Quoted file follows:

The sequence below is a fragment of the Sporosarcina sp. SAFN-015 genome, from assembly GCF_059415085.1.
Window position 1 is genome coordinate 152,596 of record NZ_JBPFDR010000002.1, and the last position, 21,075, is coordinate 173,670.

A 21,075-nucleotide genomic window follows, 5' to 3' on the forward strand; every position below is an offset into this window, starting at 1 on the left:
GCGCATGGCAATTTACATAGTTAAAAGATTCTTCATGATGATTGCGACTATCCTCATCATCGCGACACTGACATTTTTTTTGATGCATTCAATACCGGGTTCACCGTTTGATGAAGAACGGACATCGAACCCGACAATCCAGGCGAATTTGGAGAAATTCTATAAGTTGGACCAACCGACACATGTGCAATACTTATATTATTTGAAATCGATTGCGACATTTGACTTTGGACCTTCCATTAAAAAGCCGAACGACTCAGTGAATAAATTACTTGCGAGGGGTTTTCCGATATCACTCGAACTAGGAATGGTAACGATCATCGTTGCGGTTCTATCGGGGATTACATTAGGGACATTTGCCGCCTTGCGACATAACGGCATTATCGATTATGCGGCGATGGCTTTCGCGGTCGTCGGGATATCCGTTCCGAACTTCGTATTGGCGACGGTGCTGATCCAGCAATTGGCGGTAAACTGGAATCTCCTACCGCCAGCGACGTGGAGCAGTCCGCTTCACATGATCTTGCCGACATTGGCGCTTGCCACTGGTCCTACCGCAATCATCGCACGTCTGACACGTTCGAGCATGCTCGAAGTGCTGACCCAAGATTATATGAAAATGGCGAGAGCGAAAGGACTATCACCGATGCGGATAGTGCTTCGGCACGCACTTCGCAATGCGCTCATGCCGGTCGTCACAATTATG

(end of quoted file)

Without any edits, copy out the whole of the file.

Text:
The sequence below is a fragment of the Sporosarcina sp. SAFN-015 genome, from assembly GCF_059415085.1.
Window position 1 is genome coordinate 152,596 of record NZ_JBPFDR010000002.1, and the last position, 21,075, is coordinate 173,670.

A 21,075-nucleotide genomic window follows, 5' to 3' on the forward strand; every position below is an offset into this window, starting at 1 on the left:
GCGCATGGCAATTTACATAGTTAAAAGATTCTTCATGATGATTGCGACTATCCTCATCATCGCGACACTGACATTTTTTTTGATGCATTCAATACCGGGTTCACCGTTTGATGAAGAACGGACATCGAACCCGACAATCCAGGCGAATTTGGAGAAATTCTATAAGTTGGACCAACCGACACATGTGCAATACTTATATTATTTGAAATCGATTGCGACATTTGACTTTGGACCTTCCATTAAAAAGCCGAACGACTCAGTGAATAAATTACTTGCGAGGGGTTTTCCGATATCACTCGAACTAGGAATGGTAACGATCATCGTTGCGGTTCTATCGGGGATTACATTAGGGACATTTGCCGCCTTGCGACATAACGGCATTATCGATTATGCGGCGATGGCTTTCGCGGTCGTCGGGATATCCGTTCCGAACTTCGTATTGGCGACGGTGCTGATCCAGCAATTGGCGGTAAACTGGAATCTCCTACCGCCAGCGACGTGGAGCAGTCCGCTTCACATGATCTTGCCGACATTGGCGCTTGCCACTGGTCCTACCGCAATCATCGCACGTCTGACACGTTCGAGCATGCTCGAAGTGCTGACCCAAGATTATATGAAAATGGCGAGAGCGAAAGGACTATCACCGATGCGGATAGTGCTTCGGCACGCACTTCGCAATGCGCTCATGCCGGTCGTCACAATTATG